I grew up Southern Baptist.  It was all I knew.  But when I was a junior in high school in 1974 I met some Assembly of God kids and began visiting their church.  It was quite a contrast from First Baptist Church.  They had a drummer, a bass player, a violinist, a flutist, and a trumpeter in addition to the pianist and organist that I was used to.  The people clapped along with the old camp meeting songs like I’ll Fly Away and Just Over in the Glory Land.  They also raised their hands in worship and shouted “Amen” and “Hallelujah!”

But what intrigued me the most was the fact that they would exercise gifts of the Spirit during the service.  People would often deliver a word of prophecy or tongues with interpretation, and it was common to see them pray for the sick right there in the church.  (My church prayed for the sick who weren’t there on Wednesday nights.  You know … “Bless Brother Andrews who is the hospital with “fill in the blank“).  It was exciting to see people praying for healing and actually expect God to show up and do something.

Beverly Hills Baptist
BHBC at the Bronco Bowl in Dallas

When I was about nineteen I drove to Dallas with a few friends to visit Beverly Hills Baptist Church on Easter Sunday.  (Larry Lea started out as the youth pastor at BHBC.)  They met in the Bronco Bowl auditorium in South Dallas.  They had recently been disfellowshipped from the Texas Southern Baptist Convention due to their charismatic approach to worship.  The church grew from a little over 500 to 5,000 within a few years of the time their pastor Howard Conatser received the infilling of the Holy Spirit and began sharing his experience with his congregation.  People in our church were talking about it, and my friends and I wanted to see it for ourselves.

Conatsers
Howard & Helen Conatser

It was a service like I had never experienced up until that time.  The music was incredible.  They had what appeared to be a full orchestra accompanying the worship.  Thousands of people were raising their hands in praise to God, and doing what I call the charismatic vamp, where the musicians play one chord continuously while people sing improvised melodies and harmonies of worship.  After an inspiring message by Pastor Conatser they had a time of prayer for the sick at the front of the auditorium.  It was life-changing.

Over the next 25 years I attended hundreds of services like that in Pentecostal and Charismatic churches.  It was an incredible experience to hear people singing in the spirit, or to see the minister throw his notes aside and go a completely different direction as the Spirit of God began moving.  It was amazing to see the power of God falling to the point that people couldn’t stand.  The fastest growing churches in the country were the ones emphasizing the ministry of the Holy Spirit.  People were hungry for God, and were tired of the formalism they found in their traditional denominational churches.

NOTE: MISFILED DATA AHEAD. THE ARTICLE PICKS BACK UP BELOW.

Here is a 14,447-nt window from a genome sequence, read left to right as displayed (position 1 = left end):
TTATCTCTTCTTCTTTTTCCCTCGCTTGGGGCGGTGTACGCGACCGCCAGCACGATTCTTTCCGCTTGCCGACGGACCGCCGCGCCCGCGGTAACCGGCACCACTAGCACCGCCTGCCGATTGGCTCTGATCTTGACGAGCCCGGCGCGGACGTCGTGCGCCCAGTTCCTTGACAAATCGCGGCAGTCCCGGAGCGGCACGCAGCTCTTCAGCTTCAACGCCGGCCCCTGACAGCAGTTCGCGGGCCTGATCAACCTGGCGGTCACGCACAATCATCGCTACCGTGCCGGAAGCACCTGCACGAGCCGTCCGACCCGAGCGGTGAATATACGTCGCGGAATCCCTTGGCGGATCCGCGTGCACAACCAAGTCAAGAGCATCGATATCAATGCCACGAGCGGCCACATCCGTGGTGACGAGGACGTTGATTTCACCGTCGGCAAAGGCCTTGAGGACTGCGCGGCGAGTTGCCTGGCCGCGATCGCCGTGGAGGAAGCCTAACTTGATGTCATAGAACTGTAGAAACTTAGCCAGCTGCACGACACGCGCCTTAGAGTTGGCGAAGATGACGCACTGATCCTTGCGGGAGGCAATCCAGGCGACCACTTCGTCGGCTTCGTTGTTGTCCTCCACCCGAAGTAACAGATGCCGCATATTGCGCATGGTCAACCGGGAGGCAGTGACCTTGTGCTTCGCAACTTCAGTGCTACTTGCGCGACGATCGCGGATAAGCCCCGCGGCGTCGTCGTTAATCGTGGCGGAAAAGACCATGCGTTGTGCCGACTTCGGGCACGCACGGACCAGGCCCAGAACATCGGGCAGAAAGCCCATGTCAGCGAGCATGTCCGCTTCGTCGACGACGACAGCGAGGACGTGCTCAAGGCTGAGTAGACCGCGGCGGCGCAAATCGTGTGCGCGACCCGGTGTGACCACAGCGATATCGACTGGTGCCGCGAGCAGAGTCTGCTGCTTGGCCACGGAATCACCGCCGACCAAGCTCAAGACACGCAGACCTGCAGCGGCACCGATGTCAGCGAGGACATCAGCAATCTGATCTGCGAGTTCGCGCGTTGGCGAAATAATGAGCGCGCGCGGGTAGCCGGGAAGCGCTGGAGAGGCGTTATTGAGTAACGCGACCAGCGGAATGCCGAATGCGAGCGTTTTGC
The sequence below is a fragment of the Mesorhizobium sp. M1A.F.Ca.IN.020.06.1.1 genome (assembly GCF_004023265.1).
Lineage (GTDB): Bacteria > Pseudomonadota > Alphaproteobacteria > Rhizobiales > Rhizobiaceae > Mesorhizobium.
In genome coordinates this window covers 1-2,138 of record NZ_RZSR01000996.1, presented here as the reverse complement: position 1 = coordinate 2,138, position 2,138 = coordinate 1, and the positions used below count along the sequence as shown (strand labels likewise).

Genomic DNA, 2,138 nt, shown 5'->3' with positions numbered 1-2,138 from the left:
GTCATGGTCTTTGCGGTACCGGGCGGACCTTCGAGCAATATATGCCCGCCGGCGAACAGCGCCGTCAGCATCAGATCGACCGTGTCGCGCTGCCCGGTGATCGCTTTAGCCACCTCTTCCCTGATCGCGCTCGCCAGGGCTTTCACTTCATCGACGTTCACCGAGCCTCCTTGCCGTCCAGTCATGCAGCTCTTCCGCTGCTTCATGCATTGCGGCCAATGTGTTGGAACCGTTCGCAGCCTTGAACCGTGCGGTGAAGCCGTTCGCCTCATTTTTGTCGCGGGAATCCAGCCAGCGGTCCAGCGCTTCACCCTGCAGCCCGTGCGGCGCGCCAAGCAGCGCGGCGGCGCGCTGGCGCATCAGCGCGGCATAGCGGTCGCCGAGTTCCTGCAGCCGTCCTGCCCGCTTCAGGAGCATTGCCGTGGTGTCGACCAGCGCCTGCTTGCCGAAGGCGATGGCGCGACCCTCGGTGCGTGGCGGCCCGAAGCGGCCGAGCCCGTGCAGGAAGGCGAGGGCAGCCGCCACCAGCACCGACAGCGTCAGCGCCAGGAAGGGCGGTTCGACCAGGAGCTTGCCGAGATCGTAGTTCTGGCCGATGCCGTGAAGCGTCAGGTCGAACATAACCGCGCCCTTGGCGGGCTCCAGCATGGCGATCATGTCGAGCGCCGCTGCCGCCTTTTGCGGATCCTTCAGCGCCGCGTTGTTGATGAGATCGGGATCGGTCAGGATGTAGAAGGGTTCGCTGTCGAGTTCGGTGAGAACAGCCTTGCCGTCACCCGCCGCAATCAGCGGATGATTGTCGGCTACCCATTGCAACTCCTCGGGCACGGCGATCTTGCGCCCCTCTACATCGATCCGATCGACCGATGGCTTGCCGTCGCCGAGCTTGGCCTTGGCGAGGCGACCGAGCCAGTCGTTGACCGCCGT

On the heels of the Charismatic Renewal of the 60s and early 70s came the Word of Faith movement, which some have referred to as the third wave (the first wave being the Pentecostal movement of the early 20th century and the second wave being the renewal in Anglican and Catholic churches in the 1960s).  That was followed by the Holy Laughter movement that began in Florida in 1993.

Somewhere along the line that all changed, however.  In the early 2000s a number of things occurred to bring about a new style of church service.

  • Hillsong worship music became wildly popular, and churches began to remodel their stages platforms with lighting and designs that would be more appealing to the targeted demographic groups.
  • The “Holy Laughter” movement was winding down, and many people recoiled at the idea of having any manifestations of the Holy Spirit in their services due to the perceived excesses and abuses they had seen.
  • Many churches experienced phenomenal growth by implementing strategies gleaned from church growth formulas that were actually produced in the business world by a management guru named Peter Drucker.  Essentially the idea was – people will come if you give them what they want.

Willow Creek 2When the Charismatic Movement hit in full force in the 1980s, denominational churches were losing members in such large numbers that they had to either change or close their doors.  Today the same thing has happened with the Charismatic churches.  They have felt pressured into adjusting to the new paradigm of worship.